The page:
Representative Image Photograph:( DNA )
The 10-day summit includes the United Nations and Qatar as part of a US-backed push to jump-start talks ahead of a May 1 deadline for the withdrawal of foreign troops from Afghanistan
The Taliban and Afghanistan's government will attend peace talks in Istanbul from April 24 to May 4 meant to jump-start a peace process and sketch out a possible political settlement, host Turkey said on Tuesday.
The 10-day summit includes the United Nations and Qatar as part of a US-backed push to jump-start talks ahead of a May 1 deadline for the withdrawal of foreign troops from Afghanistan.
On Monday, the Taliban said it was unwilling, based on timing, to attend talks in Turkey initially scheduled for April 16.
"Participation in the conference and its agenda have been the subject of extensive consultations with the Afghan parties," Turkey's foreign ministry said.
The talks are meant to end the conflict, pave the way to a 'just a durable' political settlement and 'accelerate and complement' ongoing intra-Afghan negotiations in Doha, it said.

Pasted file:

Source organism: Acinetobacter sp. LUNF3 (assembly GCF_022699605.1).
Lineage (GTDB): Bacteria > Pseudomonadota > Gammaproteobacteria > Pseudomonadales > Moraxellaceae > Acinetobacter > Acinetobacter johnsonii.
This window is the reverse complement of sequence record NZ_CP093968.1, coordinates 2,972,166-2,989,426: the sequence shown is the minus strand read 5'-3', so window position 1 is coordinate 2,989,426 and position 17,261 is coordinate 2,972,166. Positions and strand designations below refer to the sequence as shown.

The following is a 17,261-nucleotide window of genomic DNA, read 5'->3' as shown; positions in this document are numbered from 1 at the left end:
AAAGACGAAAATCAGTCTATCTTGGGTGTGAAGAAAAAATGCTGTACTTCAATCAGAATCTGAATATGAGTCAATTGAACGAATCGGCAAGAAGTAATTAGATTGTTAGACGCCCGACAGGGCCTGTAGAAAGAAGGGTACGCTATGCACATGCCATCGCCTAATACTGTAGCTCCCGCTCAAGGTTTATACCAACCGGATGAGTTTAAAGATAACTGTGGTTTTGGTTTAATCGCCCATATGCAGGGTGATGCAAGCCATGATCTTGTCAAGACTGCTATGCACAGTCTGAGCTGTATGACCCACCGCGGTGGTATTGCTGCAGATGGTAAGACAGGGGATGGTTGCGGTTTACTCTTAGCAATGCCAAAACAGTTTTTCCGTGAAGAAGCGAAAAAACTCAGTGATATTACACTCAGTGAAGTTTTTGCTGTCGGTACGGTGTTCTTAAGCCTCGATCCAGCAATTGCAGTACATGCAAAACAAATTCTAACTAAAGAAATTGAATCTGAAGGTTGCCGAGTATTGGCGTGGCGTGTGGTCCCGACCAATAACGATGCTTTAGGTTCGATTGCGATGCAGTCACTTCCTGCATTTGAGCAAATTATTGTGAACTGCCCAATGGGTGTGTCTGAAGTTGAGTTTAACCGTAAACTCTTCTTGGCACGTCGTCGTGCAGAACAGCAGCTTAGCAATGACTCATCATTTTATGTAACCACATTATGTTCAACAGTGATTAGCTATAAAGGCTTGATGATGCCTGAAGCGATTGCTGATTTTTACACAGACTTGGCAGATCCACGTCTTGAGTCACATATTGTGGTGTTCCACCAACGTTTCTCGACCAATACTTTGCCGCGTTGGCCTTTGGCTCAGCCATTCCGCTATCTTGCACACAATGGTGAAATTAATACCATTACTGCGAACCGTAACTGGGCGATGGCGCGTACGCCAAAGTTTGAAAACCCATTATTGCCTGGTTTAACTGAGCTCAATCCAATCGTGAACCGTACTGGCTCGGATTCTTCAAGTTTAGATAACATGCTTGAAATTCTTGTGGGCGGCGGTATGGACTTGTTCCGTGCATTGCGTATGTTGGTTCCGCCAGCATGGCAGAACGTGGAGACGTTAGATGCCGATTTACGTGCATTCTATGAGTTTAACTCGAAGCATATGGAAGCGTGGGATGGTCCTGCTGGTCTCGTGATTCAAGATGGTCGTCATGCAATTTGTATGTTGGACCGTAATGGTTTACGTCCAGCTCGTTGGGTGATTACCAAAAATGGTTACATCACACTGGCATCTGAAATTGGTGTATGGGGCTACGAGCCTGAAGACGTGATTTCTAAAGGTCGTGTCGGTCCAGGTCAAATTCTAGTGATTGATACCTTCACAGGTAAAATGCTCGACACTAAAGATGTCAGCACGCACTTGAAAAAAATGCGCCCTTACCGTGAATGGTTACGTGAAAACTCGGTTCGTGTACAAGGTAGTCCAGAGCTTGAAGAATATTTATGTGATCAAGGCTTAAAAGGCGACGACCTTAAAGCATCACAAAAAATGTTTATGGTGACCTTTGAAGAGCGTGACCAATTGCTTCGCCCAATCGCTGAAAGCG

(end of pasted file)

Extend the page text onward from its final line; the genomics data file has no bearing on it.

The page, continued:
It is an "opportunity for all partners to reiterate support for the people of Afghanistan on their path toward inclusive peace, stability, and prosperity," the ministry added in a statement.
Officials worry that violence in the country will surge if an agreement is not reached soon.
The US envoy for Afghanistan, Zalmay Khalilzad, has been travelling the region to drum up support for a ceasefire and peace settlement that could include an interim government ahead of the May 1 deadline.
US President Joe Biden has said it would be 'hard' to withdraw troops by then, but that it was unlikely they would remain in Afghanistan next year.
Turkish Foreign Minister Mevlut Cavusoglu has held a series of calls with counterparts including the United States and some Gulf Arab nations over the past week to invite them to the talks and drum up support.